|Chassis||carbon-fibre and honeycomb composite monocoque|
|Suspension (front)||Push rod with Torsion bar|
|Suspension (rear)||Push rod with Torsion bar|
|Transmission||Six Gear, Semi-Automatic|
|Notable entrants||Panasonic Toyota Racing|
|Notable drivers|| Olivier Panis|
Cristiano da Matta
|Debut||2004 Australian Grand Prix|
The car was the third and final Gustav Brunner designed Toyota in Formula One, and it was considered as another "evolutionary step" up from its predecessor the TF103, which in turn had been labelled a "evolutionary step" up from the TF102 used in 2002.
The car was initially driven by the same pairing as in 2003; Olivier Panis and Cristiano da Matta. However by the time the season came to a conclusion, both drivers had been replaced by Italy's Jarno Trulli and the team's Brazilian ex-test driver Ricardo Zonta respectively.
Development on the car had began in earnest, some ten months prior to its unveiling. Upon launch, designer Gustav Brunner said; "The TF103 was a highly competitive package. Unfortunately, we couldn't get all of the performance out of it. Theoretically, the TF104 is an evolutionary step up from the TF103, but in fact, the TF104 shares not a single part that we used with the TF103. We improved every single inch of the chassis, and redesigned every important internal component. We achieved a great leap ahead aerodynamically, made the car lighter overall, and increased the rigidity of the chassis".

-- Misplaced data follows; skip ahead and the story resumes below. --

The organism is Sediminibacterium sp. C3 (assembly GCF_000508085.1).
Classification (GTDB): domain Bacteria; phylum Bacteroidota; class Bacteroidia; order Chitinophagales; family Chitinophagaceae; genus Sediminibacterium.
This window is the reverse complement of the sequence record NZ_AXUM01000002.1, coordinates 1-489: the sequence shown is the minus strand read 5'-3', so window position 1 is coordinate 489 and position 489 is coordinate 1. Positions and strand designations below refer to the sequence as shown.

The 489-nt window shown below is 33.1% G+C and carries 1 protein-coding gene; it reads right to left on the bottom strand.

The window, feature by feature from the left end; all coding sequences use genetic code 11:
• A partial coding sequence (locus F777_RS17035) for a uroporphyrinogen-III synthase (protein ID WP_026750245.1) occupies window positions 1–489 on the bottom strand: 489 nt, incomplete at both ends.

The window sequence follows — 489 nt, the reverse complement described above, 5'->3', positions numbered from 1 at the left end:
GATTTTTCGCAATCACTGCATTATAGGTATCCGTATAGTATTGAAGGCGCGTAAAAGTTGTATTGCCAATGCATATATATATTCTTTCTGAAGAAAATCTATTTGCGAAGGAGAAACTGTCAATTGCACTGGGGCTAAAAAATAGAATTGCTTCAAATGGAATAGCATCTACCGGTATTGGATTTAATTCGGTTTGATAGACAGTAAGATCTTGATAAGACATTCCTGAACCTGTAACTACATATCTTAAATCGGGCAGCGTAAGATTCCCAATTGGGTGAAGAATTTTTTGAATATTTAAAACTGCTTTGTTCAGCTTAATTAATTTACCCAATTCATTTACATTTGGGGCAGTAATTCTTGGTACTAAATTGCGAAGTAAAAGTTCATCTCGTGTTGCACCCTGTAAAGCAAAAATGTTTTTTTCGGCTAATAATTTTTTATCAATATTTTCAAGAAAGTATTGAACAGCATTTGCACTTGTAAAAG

This continued approach was deemed to be too unambitious by many critics and this was confirmed by the overall performance of the car. Ultimately, this led to Brunner's dismissal mid-way through the season and it was the former Jordan and Renault Technical Director Mike Gascoyne who came in to replace him.
Known for his ability to assess weaknesses, and re-invigorate a team, Gascoyne started work immediately on revising the TF104.
The resulting TF104B chassis couldn't be considered revolutionary either, but neither was it supposed to be with Gascoyne merely working to try to eradicate some of the initial conceptual flaws in the Brunner design. The revised car was introduced at the German Grand Prix to some positive effect, but rather than continue on that upward trend, Gascoyne ordered the freezing of any further development to concentrate on the upcoming TF105 chassis to be used in the 2005 Formula One season.
Overall the car and the season was considered to be a disaster, with the team, now in its third season of competition managing only a second consecutive eighth place Constructors Championship finish. The ramifications of the car's poor performance reared its ugly head with some key departures; technical director Gustav Brunner was fired mid-season and Cristiano da Matta soon followed having been blamed himself for lacklustre performances.
With the arrival of Mike Gascoyne as technical director, alongside the announcements of Jarno Trulli and Ralf Schumacher for 2005 it could be argued that the Toyota F1 operation took on a slightly different feel over the course of the 2004 season.